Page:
Creatures of the Mythic Night
I discovered the fiction of A.S.Byatt while I was living in England. A brilliant writer, the real joy is finding the odd fairy tales embedded in the main story. Filled with compelling images and psychological twists, they remain in your mind long after you have put down the book.
The is a very beautiful one from Possession: A Romance, 1990. Based on the legend of the Feary Melusine, Possession is like a fairy tale onion, layer upon layer of wonders. This story involves the mysterious whiteladies of the night…
The old woman bade the Childe farewell, courteoulsy enough, if curtly, and sent him on his way to the frontier, telling him to keep boldly along the track, deviating neither to right nor left, though creatures might call and beckon him enticingly, and wonderful lights might be seen from time to time, for this was enchanted country. He might see meadows or fountains, but he must keep his stony way, she told him, apparently with no great faith in his strength of purpose. But the Childe said he wished to come to the place his father had told him of, and that he wished to be faithful and true in all things and that she need not fear. ‘As to that’ said the crone,’it is all one to me whether the whiteladies pick your fingers or whether the sluggish goblins of the grimpen dispute your little toes between them. I have lived too long to care much for the outcome of one quest or another: Cleaned white bones are as good as a burnished princeling in a mailcoat to my old eyes. If you will come, you will come; if not, I shall see the whiteladies flickering fire on the heath.’ ‘I thank you nevertheless for your courtesy,’ said the punctilious Childe, to which she said, ‘Courtesy is too fine a name for it. Be off with you before I fall into a teasing frame of mind.’ He did not like to think how that frame of mind might be, so he pricked his good horse with his spurs and rode out onto the stony track with a clatter.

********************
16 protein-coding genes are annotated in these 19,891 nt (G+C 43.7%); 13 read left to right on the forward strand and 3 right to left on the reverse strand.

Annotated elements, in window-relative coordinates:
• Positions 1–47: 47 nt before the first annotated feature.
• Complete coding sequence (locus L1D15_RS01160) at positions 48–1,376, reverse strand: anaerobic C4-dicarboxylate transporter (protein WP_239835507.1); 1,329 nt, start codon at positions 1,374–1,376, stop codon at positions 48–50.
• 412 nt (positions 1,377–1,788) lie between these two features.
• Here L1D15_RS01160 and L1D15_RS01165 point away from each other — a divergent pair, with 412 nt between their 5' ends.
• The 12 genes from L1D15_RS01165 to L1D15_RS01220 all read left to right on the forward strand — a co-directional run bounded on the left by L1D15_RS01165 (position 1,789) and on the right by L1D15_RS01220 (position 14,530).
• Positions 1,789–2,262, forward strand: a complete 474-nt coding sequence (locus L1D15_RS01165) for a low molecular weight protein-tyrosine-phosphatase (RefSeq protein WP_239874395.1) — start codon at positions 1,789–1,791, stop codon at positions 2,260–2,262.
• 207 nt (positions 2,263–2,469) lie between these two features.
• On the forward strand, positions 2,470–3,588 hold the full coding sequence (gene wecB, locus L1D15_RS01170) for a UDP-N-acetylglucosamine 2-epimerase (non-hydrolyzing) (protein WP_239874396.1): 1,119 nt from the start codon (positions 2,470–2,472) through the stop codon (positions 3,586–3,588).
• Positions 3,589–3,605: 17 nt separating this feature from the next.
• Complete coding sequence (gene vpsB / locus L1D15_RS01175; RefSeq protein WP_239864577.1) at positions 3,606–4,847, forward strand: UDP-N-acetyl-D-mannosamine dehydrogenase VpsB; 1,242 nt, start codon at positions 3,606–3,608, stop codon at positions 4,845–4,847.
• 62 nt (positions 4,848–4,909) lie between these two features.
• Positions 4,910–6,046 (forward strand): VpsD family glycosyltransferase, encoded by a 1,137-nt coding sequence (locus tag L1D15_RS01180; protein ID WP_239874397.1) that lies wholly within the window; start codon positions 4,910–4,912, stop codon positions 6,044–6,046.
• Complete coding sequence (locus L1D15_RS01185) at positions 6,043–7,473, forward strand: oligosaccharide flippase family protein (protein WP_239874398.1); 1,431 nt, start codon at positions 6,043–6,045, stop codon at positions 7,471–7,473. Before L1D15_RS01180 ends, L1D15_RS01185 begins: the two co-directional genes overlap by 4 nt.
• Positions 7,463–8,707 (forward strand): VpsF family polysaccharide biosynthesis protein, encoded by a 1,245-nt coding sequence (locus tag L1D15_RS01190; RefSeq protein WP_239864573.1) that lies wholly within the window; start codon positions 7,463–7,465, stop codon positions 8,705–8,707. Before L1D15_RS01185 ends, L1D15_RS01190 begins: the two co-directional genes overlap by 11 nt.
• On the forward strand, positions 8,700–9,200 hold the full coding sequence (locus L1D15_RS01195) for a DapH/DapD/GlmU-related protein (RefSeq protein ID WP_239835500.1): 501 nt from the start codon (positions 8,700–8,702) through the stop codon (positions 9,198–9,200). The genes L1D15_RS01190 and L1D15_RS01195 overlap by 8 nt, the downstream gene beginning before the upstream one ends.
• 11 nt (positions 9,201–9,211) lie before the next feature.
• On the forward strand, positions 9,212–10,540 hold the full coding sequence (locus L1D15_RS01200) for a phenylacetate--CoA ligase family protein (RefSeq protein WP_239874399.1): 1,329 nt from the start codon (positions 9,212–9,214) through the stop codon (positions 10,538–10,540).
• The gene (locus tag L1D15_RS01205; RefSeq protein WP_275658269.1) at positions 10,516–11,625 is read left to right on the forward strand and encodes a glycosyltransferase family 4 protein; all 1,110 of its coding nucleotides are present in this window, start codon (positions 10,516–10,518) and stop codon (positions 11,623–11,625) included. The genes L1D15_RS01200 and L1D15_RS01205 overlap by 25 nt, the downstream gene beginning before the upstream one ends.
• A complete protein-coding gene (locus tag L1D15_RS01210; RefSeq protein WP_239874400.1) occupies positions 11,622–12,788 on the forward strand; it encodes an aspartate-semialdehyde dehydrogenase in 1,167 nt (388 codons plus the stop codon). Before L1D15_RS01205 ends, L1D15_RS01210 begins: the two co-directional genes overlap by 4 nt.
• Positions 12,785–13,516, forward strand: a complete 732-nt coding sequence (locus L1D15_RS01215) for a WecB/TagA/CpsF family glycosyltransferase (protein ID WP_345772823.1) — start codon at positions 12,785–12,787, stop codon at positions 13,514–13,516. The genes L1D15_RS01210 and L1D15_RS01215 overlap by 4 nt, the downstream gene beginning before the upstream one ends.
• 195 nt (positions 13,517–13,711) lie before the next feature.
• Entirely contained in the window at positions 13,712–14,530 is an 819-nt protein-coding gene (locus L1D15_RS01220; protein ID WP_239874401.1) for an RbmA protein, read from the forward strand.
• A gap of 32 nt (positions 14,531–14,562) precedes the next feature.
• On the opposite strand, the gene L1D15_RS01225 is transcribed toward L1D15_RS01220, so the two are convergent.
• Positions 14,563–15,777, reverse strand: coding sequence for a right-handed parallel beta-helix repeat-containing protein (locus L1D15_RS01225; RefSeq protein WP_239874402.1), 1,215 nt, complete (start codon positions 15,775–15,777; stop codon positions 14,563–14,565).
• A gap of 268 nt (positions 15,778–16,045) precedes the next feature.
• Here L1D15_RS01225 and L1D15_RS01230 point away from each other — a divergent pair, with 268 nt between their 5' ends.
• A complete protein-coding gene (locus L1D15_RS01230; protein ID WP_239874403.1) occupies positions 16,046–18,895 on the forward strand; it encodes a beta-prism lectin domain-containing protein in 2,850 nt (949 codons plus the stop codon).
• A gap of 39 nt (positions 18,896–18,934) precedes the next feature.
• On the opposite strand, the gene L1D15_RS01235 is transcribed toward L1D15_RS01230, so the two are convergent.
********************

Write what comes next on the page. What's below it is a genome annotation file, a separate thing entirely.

He had a thwarting day of it. The heath and moor were criss-crossed with little tracks, dusty and twisting between the heather and the bracken and the little juniper trees with their clinging roots. There was not one way out but many, all athwart each other like the cracks on a crazy jug, and he followed first one and then the other, choosing the straightest and stoniest and finding himself always under the hot-sun at another crossing just like the one he had just left. After a time he decided to go with the sun behind him always — at least this led to consistency of proceeding — though it must be told that when he decided this he had only the haziest idea , dear readers, of where the sun had been at the beginning of the venture. So it often is in this life. We become consistent and orderly too late, on insufficient grounds, and perhaps in the wrong direction. So it was with the poor Childe, for at dusk he found himself apparently back at the place where he had set out from. He had seen neither whiteladies nor grimpen goblins, though he had heard singing at the end of straight sandy paths he had avoided, and had seen creatures crash and spring briefly far away in seas of bracken and moorland herbs. He thought he recognized the twisted thorn trees, and might indeed have done so; there they stood in their triangle, as they had done at dawn; but of the old crone’s little hut there was no sign. The sun was going down fast, over the edge of the plain; he pricked forward a little, hoping he might be mistaken, and saw before him, a little on his way, an avenue of standing stones, which he had no memory of seeing before, though they were, to say the least of it, hard to miss, even in the graying light. At the end of the avenue was a building, or structure, with huge gateposts and a heavy roofing stone and a stone to mark the threshold. And beyond, the growing dark. And out of this dark, towards him, stepped three most beautiful ladies, walking proudly between the stones, and each bearing before her on a silken cushion a square casket. And he marvelled much that even in the gloaming he had not been aware of their coming, and was wary of them, for he said to himself in his mind,’It may be that these are the bonecracking whiteladies of whom the old woman spoke so lightly, come to turn me from my path as the light of the world fails.’ Certainly they were creatures of evening for each seemed to create her own light as she walked, a haze of shimmering, and glittering and fluctuating light, most lovely to behold.
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